Sexting Redux

December 06, 2011

Teens

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Some headlines from yesterday: "New Research Suggests Teen Sexting Not as Common as People Believe." "Teen Sexting Less Common Than Parents May Fear." "Children's Sexting Overblown, Study Says."

A new report on sexting from the good people at the University of New Hampshire Crimes Against Children Research Center (UNH) was published today in the journal Pediatrics. The study suggests that teens taking and sending nude or semi-nude photos or videos of themselves--sexting--is less prevalent than in previous studies, including a study from The National Campaign.

The story goes something like this. One of the headlines from the 2008 Sex and Tech survey from The National Campaign suggested that 20% of teens had sent or posted online nude or semi-nude images of themselves. The survey released today suggests that percentage is closer to 2%.

Well. A few modest thoughts about why these numbers might be so different.

  • An obvious possible explanation: Might it be that between 2008 (when the Campaign survey was fielded) and 2010 (when the UNH survey was fielded) that fewer teens are sexting? Teen sexual behavior has become more responsible over the past two decades--teen pregnancy is down by more than 40%, teen birth rates are down 44%--perhaps teen sexting is down as well over the past several years?
  • The UNH study surveyed those age 10-17. The Campaign study surveyed those age 13-19. Obviously, results on any survey question are likely to differ considering the ages of these two cohorts. A close read of the UNH survey suggests that 75% of the sexting activity they observed occurred among 15-17-year-olds. The overall prevalence rates would be much higher if they had not included 10-13-year-olds in their study or had included 18-19-year-olds (as the Campaign study did).
  • The authors take the Campaign to task for our sampling survey--fielding a survey consisting of online panels rather than a study made up almost exclusively of telephone interviews. Fair enough. Even so, the world is rapidly shifting away from landline phones, leaving researchers with no single method that guarantees representativeness. Although internet panels may not meet the statistical rigor of being a probability sample, surveys based almost entirely on landline samples (as the UNH study was) may also introduce bias in the types of teens that are reflected in the sample.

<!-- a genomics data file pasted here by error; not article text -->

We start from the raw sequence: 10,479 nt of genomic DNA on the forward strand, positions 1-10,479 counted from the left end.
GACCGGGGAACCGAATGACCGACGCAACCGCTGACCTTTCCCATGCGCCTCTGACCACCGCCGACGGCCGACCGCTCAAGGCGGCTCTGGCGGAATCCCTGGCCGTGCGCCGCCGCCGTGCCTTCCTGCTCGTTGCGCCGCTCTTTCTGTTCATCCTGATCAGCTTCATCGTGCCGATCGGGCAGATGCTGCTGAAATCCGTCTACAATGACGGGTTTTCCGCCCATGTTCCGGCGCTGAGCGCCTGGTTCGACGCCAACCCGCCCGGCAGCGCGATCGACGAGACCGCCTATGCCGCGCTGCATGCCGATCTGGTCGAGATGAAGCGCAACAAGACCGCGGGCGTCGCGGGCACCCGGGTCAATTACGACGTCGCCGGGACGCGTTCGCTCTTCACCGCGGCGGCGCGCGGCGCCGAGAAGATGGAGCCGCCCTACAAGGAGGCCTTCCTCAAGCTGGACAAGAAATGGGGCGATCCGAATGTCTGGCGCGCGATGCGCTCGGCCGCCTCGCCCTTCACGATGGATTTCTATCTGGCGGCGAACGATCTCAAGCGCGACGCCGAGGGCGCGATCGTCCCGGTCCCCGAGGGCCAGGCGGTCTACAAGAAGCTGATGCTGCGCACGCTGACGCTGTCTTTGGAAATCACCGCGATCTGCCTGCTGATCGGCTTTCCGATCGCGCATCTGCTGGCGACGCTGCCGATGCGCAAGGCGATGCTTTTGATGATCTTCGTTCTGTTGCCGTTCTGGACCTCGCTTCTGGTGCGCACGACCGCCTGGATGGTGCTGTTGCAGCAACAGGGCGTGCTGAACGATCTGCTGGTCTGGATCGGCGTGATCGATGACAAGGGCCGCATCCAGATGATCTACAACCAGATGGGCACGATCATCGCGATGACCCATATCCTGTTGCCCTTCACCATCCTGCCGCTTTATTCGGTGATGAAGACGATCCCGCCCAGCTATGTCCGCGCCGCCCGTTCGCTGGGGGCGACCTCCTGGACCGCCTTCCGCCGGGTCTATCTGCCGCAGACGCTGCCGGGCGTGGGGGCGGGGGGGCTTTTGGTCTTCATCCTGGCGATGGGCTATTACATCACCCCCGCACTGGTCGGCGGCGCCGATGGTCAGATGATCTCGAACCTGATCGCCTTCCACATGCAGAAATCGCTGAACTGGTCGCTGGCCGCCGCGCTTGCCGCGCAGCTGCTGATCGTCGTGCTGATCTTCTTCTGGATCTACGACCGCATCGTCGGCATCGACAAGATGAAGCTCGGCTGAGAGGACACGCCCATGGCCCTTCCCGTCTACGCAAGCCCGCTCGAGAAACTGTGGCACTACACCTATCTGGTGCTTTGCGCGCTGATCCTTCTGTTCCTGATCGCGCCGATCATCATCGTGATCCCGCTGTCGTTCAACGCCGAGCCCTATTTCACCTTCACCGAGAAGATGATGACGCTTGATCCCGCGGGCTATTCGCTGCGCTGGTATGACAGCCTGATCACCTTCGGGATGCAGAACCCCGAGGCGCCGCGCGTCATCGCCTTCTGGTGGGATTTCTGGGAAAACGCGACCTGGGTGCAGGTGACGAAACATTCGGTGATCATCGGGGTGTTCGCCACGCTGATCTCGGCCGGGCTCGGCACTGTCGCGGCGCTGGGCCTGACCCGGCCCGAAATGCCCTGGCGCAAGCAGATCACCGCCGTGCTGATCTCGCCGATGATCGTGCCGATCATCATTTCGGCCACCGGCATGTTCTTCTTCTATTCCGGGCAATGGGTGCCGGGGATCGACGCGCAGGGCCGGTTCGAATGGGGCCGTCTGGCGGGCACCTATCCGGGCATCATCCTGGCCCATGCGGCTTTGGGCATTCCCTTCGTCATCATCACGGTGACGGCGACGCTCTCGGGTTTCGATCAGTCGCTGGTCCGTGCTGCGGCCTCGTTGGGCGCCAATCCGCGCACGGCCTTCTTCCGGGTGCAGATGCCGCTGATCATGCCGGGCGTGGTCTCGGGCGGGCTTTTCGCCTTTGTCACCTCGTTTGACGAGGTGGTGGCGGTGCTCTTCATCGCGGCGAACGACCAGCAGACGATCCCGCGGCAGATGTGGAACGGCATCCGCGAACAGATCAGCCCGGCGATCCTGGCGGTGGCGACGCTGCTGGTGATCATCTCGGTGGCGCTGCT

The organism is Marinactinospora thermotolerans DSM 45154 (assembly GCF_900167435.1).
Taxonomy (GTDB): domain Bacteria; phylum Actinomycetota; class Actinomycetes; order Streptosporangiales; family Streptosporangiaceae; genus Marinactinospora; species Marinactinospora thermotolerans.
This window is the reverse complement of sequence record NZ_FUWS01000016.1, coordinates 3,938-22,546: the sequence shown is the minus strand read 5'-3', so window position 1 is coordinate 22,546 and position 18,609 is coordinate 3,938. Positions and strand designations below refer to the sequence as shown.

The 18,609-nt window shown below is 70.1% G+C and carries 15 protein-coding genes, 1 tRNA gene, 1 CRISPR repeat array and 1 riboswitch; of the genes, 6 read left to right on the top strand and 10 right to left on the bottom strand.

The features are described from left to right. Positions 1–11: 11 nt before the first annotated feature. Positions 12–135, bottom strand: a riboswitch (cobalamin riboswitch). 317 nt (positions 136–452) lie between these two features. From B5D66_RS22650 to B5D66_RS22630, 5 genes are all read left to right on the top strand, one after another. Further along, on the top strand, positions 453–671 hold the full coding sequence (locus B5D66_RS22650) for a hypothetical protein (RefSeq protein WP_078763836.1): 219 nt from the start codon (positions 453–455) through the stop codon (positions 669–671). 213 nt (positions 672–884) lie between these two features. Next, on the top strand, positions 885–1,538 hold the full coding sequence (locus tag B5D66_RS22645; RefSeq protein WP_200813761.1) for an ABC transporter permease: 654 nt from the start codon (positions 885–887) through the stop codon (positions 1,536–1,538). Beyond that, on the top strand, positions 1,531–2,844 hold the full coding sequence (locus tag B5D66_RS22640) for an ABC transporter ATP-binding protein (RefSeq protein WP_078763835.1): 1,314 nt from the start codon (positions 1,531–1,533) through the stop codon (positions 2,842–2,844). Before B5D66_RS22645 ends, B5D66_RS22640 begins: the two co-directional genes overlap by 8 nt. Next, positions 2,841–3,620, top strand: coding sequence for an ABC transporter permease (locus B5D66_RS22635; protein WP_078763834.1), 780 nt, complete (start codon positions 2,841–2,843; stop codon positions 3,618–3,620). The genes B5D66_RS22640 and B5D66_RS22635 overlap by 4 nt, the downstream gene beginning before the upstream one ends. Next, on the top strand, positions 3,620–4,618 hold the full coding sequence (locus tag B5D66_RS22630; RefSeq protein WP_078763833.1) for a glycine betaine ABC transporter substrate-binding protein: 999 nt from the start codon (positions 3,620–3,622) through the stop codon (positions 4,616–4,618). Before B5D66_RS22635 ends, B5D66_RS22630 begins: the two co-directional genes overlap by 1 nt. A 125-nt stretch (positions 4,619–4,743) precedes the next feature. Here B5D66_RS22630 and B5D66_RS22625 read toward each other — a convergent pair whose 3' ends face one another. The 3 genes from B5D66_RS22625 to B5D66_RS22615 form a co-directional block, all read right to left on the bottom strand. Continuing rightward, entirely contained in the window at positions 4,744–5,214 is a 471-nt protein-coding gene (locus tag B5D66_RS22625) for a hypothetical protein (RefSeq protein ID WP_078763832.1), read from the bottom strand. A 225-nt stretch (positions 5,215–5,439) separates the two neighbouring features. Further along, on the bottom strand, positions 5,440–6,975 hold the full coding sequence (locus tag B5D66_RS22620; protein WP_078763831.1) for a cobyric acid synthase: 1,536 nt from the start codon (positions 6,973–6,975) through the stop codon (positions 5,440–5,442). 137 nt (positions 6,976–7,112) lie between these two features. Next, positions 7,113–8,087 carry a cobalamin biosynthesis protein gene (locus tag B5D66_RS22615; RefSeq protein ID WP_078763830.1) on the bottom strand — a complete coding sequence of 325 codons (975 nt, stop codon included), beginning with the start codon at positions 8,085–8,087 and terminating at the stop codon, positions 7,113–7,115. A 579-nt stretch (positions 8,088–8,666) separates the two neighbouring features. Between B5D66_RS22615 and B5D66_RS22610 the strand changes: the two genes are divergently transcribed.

• Another modest thought...the UNH study notes that the number of teens receiving nude/nearly-nude images was nearly three times higher than the number creating/sending such images. If this is true, pray tell who exactly is creating and sending all these images?
  • Obviously, there are challenges when it comes to surveying minors. All studies can and should include some level of parental consent. The UNH study required that both parents and their children be interviewed as part of the same telephone call. Even though the parents and kids were interviewed separately, it is not unreasonable to think that parents might loom large in their children's minds when answering the survey questions, perhaps introducing some social desirability bias.

 

Bottom line: The UNH study is an important contribution to what we know about teens and sexting. We welcome the findings and applaud the researchers for their work. As always, more research is better than less research; fact is better than fear.

Authored by: Bill Albert

Bill Albert is the Chief Program Officer of The National Campaign. As Chief Program Officer, Bill is responsible for overall program planning and development, and for tracking program progress. In addition, Bill provides oversight to the Campaign’s media outreach and communication strategies, as well as the writing, editing, design, and production of Campaign’s numerous publications and materials. In addition, he oversees the Campaign’s popular, award-winning websites, the National Day to Prevent Teen Pregnancy, the organization’s work with new media, and the Campaign’s marketing efforts.

Before his work with The National Campaign, Bill spent 12 years working in television news, most recently as the Managing Editor at Fox Television News in Washington, DC. His responsibilities included managing the editorial content of two daily news broadcasts, assigning, editing, and writing stories for air, conducting interviews, and overseeing the work of reporters and electronic news gathering crews.

Bill received his degree in Communications at American University and resides in Kensington, Maryland with his wife, Carol. His perfect 21-year-old son, Harrison The Boy Wonder, is a senior at the Savannah College of Art and Design (SCAD to its friends).

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